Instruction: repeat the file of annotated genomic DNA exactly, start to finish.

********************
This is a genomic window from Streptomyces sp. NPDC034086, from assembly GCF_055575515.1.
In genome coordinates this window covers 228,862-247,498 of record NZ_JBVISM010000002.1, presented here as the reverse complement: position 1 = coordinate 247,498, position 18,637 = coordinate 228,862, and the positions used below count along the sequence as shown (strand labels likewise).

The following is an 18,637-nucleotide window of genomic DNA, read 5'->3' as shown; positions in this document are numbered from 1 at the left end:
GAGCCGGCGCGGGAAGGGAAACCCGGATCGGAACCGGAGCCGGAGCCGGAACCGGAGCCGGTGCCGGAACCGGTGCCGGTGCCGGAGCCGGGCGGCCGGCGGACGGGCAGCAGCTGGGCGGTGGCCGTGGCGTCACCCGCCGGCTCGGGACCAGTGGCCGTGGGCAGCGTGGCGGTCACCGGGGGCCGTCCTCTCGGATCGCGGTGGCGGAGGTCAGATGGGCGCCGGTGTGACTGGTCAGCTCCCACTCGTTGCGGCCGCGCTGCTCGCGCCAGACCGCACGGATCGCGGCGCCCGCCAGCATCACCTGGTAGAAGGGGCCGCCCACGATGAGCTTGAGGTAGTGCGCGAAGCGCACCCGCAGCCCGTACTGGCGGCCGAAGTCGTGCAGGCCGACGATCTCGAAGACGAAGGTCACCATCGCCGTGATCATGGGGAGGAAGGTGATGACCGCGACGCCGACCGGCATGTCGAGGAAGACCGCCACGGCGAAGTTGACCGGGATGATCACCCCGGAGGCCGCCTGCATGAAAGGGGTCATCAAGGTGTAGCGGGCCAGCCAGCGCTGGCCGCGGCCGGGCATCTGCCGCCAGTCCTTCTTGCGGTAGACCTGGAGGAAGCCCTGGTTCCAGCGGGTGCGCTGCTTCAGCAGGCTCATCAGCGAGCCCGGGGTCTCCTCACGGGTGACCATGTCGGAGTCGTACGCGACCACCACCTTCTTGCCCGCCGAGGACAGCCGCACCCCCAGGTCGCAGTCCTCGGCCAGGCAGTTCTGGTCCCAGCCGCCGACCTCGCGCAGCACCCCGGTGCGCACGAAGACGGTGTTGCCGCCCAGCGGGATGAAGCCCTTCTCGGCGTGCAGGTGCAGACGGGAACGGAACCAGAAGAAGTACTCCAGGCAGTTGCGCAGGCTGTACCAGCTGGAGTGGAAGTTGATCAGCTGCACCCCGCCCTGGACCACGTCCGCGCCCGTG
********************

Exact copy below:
This is a genomic window from Streptomyces sp. NPDC034086, from assembly GCF_055575515.1.
In genome coordinates this window covers 228,862-247,498 of record NZ_JBVISM010000002.1, presented here as the reverse complement: position 1 = coordinate 247,498, position 18,637 = coordinate 228,862, and the positions used below count along the sequence as shown (strand labels likewise).

The following is an 18,637-nucleotide window of genomic DNA, read 5'->3' as shown; positions in this document are numbered from 1 at the left end:
GAGCCGGCGCGGGAAGGGAAACCCGGATCGGAACCGGAGCCGGAGCCGGAACCGGAGCCGGTGCCGGAACCGGTGCCGGTGCCGGAGCCGGGCGGCCGGCGGACGGGCAGCAGCTGGGCGGTGGCCGTGGCGTCACCCGCCGGCTCGGGACCAGTGGCCGTGGGCAGCGTGGCGGTCACCGGGGGCCGTCCTCTCGGATCGCGGTGGCGGAGGTCAGATGGGCGCCGGTGTGACTGGTCAGCTCCCACTCGTTGCGGCCGCGCTGCTCGCGCCAGACCGCACGGATCGCGGCGCCCGCCAGCATCACCTGGTAGAAGGGGCCGCCCACGATGAGCTTGAGGTAGTGCGCGAAGCGCACCCGCAGCCCGTACTGGCGGCCGAAGTCGTGCAGGCCGACGATCTCGAAGACGAAGGTCACCATCGCCGTGATCATGGGGAGGAAGGTGATGACCGCGACGCCGACCGGCATGTCGAGGAAGACCGCCACGGCGAAGTTGACCGGGATGATCACCCCGGAGGCCGCCTGCATGAAAGGGGTCATCAAGGTGTAGCGGGCCAGCCAGCGCTGGCCGCGGCCGGGCATCTGCCGCCAGTCCTTCTTGCGGTAGACCTGGAGGAAGCCCTGGTTCCAGCGGGTGCGCTGCTTCAGCAGGCTCATCAGCGAGCCCGGGGTCTCCTCACGGGTGACCATGTCGGAGTCGTACGCGACCACCACCTTCTTGCCCGCCGAGGACAGCCGCACCCCCAGGTCGCAGTCCTCGGCCAGGCAGTTCTGGTCCCAGCCGCCGACCTCGCGCAGCACCCCGGTGCGCACGAAGACGGTGTTGCCGCCCAGCGGGATGAAGCCCTTCTCGGCGTGCAGGTGCAGACGGGAACGGAACCAGAAGAAGTACTCCAGGCAGTTGCGCAGGCTGTACCAGCTGGAGTGGAAGTTGATCAGCTGCACCCCGCCCTGGACCACGTCCGCGCCCGTG